Anyway, I'm glad that Castle ended on at least some of the notes it did, and I'm not entirely annoyed that it ended on some of the other notes it did. But really, guys: wrap up the Joanna Beckett murder mystery. Trust me, it's just not that interesting anymore. They've already promised a return to the more 'fun' atmosphere of the first few seasons, so here's hoping. One thing I noticed this year that if he wasn't saying it outright once in a while, there was almost no real mention of use of the fact that Castle is a writer. I liked it back when he would have a poker game with his mystery writer buddies and bounce his theories off them about his current case. They should get back to doing that sort of thing.
:: You know what else isn't interesting? Patrick Jane's quest for Red John on The Mentalist. And to be honest, the show itself isn't that interesting anymore. This was a really down year for that show...I'd always found it entertaining, before, but this season just did not produce too many memorable episodes, and the Red John storyline is starting to get ridiculous. I read an interview the other day with the show's creator, in which he indicated that Red John has become more of a 'Moriarty' figure than an elusive serial killer, which is fine, but the show's writing staff just doesn't seem to have the chops to pull this off. It continues to be increasingly unbelievable that a violent murderer like Red John could continue to command the utter, unwavering loyalty of so many underlings. If they could explain that, then maybe it would be believable. But really, this show needs to wrap up its long mytharc, too...but we all know it's not going to. Sigh.
:: House had a fairly uneven season, I thought, but overall it was a satisfying last year, and I for one really liked the way the show ended – it was bittersweet (Wilson's cancer), but also optimistic (House finally finds a way, albeit drastic, to put all of his demons behind him).
:: The king of uneven seasons, however, was turned in by The Office. Wow, was this year a mixed bag. Sometimes it was as great as ever, but other times it was cataclysmically bad. Just...weird. I generally liked the dynamic of Andy Bernard as the boss, but the show got away from that too quickly, with goofy shit like Dwight's possibly being the father of Angela's baby, the Robert California character, and in the last third of the season, a very strange character named Nellie who took over the office despite having apparently no business acumen whatsoever. It was just a terribly odd year, and I think that's mainly because the writers have almost totally run out of ways to make the show a satire of the soul-crushing world of just-getting-the-work-of-business-done. (Plus, Dwight should never, ever, ever, get the upper hand on Jim. Any time Dwight scores a victory, it feels completely false.)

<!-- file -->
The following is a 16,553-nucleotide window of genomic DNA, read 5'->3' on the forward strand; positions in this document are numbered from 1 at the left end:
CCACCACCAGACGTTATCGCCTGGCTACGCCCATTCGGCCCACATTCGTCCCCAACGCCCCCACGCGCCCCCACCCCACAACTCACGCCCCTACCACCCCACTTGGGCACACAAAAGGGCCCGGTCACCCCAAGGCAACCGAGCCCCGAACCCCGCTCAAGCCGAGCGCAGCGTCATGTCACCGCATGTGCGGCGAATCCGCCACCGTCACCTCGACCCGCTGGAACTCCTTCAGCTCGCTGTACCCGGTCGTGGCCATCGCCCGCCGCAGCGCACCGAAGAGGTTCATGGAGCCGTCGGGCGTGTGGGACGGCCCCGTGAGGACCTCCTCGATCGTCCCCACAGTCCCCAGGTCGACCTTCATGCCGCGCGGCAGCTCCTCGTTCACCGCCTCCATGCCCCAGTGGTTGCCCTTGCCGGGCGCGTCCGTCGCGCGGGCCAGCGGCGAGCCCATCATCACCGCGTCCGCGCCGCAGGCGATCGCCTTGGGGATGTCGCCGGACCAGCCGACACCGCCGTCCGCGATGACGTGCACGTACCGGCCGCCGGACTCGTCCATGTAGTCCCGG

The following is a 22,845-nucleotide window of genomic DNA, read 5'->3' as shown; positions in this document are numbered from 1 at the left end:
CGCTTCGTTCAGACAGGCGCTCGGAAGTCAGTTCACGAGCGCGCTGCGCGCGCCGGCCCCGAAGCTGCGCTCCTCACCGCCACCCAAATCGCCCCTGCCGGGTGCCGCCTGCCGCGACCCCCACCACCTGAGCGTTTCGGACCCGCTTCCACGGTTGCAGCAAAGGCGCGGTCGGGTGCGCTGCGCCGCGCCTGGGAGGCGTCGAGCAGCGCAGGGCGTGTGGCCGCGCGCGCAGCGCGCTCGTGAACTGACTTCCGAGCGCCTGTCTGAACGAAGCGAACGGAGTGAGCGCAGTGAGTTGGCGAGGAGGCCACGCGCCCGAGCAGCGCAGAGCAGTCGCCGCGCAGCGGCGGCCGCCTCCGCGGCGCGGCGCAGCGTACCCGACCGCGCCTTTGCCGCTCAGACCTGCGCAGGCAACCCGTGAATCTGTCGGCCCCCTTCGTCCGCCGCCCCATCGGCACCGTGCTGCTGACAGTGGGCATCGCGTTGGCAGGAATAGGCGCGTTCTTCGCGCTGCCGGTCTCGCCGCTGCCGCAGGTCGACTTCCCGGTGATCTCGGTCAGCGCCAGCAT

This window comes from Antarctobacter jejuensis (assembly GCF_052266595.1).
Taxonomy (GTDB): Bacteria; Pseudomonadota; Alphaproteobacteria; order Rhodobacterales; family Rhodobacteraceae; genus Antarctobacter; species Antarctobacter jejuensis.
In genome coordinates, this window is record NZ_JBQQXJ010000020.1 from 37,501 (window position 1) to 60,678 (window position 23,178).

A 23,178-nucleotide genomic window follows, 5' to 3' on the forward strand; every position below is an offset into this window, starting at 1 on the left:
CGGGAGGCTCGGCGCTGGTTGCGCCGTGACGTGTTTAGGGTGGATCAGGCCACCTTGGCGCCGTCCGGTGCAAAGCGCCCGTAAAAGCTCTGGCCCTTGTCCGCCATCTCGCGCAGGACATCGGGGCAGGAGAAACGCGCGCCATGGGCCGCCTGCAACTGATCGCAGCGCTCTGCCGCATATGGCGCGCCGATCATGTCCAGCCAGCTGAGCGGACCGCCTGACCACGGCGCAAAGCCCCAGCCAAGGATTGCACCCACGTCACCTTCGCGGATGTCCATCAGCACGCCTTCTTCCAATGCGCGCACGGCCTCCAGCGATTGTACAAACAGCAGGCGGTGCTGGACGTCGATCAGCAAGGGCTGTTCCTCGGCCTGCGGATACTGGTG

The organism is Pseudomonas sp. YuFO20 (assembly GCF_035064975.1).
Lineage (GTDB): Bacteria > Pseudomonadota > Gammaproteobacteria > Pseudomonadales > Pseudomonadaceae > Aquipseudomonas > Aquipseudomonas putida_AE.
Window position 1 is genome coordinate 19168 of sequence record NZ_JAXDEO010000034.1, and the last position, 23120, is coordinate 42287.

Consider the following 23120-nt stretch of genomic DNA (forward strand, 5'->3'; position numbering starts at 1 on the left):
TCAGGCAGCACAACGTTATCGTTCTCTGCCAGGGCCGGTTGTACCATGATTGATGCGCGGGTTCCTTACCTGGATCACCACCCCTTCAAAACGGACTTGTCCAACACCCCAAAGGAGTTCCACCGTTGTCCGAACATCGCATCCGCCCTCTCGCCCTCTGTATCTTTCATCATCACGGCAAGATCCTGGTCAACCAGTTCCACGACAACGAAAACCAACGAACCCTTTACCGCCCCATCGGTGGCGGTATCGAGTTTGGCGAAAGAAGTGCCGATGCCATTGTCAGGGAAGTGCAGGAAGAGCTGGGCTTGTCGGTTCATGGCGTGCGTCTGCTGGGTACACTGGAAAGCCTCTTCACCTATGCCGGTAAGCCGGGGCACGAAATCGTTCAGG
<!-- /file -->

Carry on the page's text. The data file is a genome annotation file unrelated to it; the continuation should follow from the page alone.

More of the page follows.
:: CSI: Miami is canceled. This disappoints me, but what are you gonna do. The other CSI shows have been off my radar for years.
:: Not too many new shows captured my interest. I followed Two Broke Girls, not terribly religiously, as it's a show with an appealing concept but whose sense of humor tended to stay in the Two and a Half Men end of the pool, and that's a show I've never been terribly warm about. I mainly like Two Broke Girls for the two leads, one of whom is Kat Dennings (otherwise known as the Newest Love Of My Life). But the show is just OK.
So, too, is The New Girl, the Zooey Deschanel vehicle that puts Her Quirkiness at the service of three bachelor dudes in an apartment. It's not a bad show. Nor is it a great one. It's rarely better than mildly amusing, and the quirky Deschanel effect is hit or miss. There were moments when I loved it – an episode where the cast all joined on the dance floor at a wedding and slow-danced the 'Chicken Dance' together to 'Groovy Kind of Love' was a nice moment – but the show rarely rises above being a vehicle for occasionally-endearing quirkiness. (The pilot was, for me, an enormous tease, showing Zooey Deschanel I decked out in a wonderful pair of overalls that, as far as I could tell, she never donned again. Aieee!)
The best new show this year at Casa Jaquandor? That would be Person of Interest, which has rapidly become a big favorite of ours. We love this show. It's exciting, its stories tend to be character driven, its characters are interesting people with pasts and histories and motivations, its humor is character driven which shows the high degree to which the creators understand the people with whom they've populated their show. Sometimes the action and intrigue is a bit hard to believe, but mostly, I'm willing to go with it, and even the show's backstories are complex in a welcome way. There isn't one central 'mystery' to the show, a la Red John or Beckett's Mom's Murderer, but instead we have several characters whose shadowy pasts are threatening to rear their ugly heads again. The finale episode gave us a cliffhanger, as expected, but I was truly excited that the cliffhanger we got wasn't even close to the one that I expected. Person of Interest is a terrific show.